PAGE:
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First-line immune-checkpoint inhibitor treatment in extensive-disease small-cell lung cancer: A classical and network meta-analysis


1 Department of Oncology, Istinye University School of Medicine, Istanbul, Turkey
2 Department of Oncology, Lara Medicalpark Hospital, Antalya, Turkey
3 Department of Oncology, Necmettin Erbakan University, Meram School of Medicine, Konya, Turkey
4 Department of Thoracic Surgery, Lara Medicalpark Hospital, Antalya, Turkey

Date of Submission01-May-2021
Date of Acceptance19-Jun-2021
Date of Web Publication28-Jan-2022

Correspondence Address:
Hasan Mutlu,
Department of Oncology, Istinye University School of Medicine, Maltepe, Çırpıcı Yolu B Çk. No. 9, 34010 Zeytinburnu, İstanbul
Turkey
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Source of Support: None, Conflict of Interest: None

DOI: 10.4103/jcrt.jcrt_721_21

 > Abstract 


Background: Small-cell lung cancer (SCLC) has a poor prognosis. For the last 30 years, first-line systemic treatment has remained unaltered. After the integration of ımmunotherapy, a new first-line gold standard, atezolizumab in combination with carboplatin plus etoposide, was approved in extensive-disease SCLC (ED-SCLC) in 2019.
Materials and Methods: First-line randomized controlled studies that investigated anti-programmed cell death protein 1 (PD-1)/PD-1 ligand-1 (PD-L1) and anti-T-lymphocyte-associated protein 4 (CTLA-4) agents in combination with platinum plus etoposide (EP) were scoured. A total of six studies (two – anti-CTLA-4 and four – anti-PD1/PD-L1) were included and classic and network meta-analyses (NMAs) were performed.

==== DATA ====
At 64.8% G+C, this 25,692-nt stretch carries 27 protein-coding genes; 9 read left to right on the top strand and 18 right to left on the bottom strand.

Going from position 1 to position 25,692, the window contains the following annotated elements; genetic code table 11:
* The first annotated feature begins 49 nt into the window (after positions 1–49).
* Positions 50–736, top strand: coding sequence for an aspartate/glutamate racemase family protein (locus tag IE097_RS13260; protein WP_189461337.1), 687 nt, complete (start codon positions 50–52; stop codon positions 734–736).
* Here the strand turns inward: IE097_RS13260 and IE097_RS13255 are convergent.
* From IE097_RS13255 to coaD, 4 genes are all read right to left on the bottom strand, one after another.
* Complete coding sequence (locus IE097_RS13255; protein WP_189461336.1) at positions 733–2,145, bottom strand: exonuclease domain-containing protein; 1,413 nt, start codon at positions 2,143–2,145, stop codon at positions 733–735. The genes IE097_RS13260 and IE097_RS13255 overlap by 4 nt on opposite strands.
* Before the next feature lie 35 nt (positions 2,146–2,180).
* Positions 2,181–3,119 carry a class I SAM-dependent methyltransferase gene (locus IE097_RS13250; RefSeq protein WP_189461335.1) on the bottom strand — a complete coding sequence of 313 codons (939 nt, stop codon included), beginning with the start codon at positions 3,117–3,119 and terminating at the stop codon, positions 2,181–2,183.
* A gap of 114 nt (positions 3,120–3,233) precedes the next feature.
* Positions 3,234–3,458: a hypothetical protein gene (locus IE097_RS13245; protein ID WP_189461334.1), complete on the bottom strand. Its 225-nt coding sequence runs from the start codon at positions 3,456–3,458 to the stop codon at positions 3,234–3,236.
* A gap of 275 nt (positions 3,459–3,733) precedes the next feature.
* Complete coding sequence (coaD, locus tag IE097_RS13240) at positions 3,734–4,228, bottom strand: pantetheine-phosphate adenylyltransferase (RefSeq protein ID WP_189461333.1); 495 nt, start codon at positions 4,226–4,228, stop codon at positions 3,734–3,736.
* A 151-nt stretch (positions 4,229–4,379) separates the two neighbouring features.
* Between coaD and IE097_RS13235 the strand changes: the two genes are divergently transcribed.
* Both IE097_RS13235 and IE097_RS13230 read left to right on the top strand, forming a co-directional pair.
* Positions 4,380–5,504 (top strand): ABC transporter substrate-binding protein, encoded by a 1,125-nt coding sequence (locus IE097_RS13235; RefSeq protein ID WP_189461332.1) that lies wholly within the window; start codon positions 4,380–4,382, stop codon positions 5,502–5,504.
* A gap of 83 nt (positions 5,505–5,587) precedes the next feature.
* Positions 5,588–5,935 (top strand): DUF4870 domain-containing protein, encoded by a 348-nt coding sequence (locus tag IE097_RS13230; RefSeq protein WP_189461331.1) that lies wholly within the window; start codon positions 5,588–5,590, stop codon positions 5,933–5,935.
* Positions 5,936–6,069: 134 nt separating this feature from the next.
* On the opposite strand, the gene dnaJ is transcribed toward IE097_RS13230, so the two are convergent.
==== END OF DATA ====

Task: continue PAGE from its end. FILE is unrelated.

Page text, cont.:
Results: Fixed model for overall survival (OAS) in the PD-1- or PD-L1-treated subgroup yielded a hazard ratio (HR) of 0.746 with a 95% confidence interval (CI) =0.662–0.840 and in the CTLA-4-treated subgroup a HR of 0.941 with a 95% CI = 0.816–1.084 for the immune therapy + chemotherapy versus chemotherapy comparison (CTLA-4-based versus PD-1- or PD-L1-based groups' comparison of OAS effect Q = 6.05, df = 1, P = 0.014). NMA showed that all chemotherapy + immunotherapy combinations were equally potent and more efficient than PE in terms of OAS and progression-free survival (PFS). Rank probability plots demonstrated nivolumab + EP as the most probable effective treatment modality in terms of OAS and PFS.
Conclusion: The usage of anti-PD1/PD-L1 immunotherapy agents results in significant OAS advantage, and anti-PD1/PD-L1 agents are superior to anti-CTLA-4 approach in combination with platinum plus etoposide regimen in ED-SCLC.

Keywords: Anti-CTLA-4, anti-death protein 1/death protein-ligand 1, extensive-disease small-cell lung cancer, first-line immunotherapy, network meta-analysis



How to cite this URL:
Mutlu H, Bozcuk H, Artaç M, Eser &. First-line immune-checkpoint inhibitor treatment in extensive-disease small-cell lung cancer: A classical and network meta-analysis. J Can Res Ther [Epub ahead of print] [cited 2022 Dec 8]. Available from: https://www.cancerjournal.net/preprintarticle.asp?id=336701




 > Introduction Top


Lung cancer is the third most common cancer in both sexes and in all ages and is the most leading cause of cancer-related mortality in the world.[1] Small-cell lung cancer (SCLC) accounts for approximately 15% of lung cancer.[2] In patients with SCLC, despite the prognosis being very poor, the first-line systemic treatment regimen has not changed for the last 30 years. Agents such as bevacizumab, roniciclib, or vandetanib were tried to be incorporated into the first-line treatment, but the studies that included these agents had not revealed any significant overall survival (OAS) benefit.[3],[4],[5]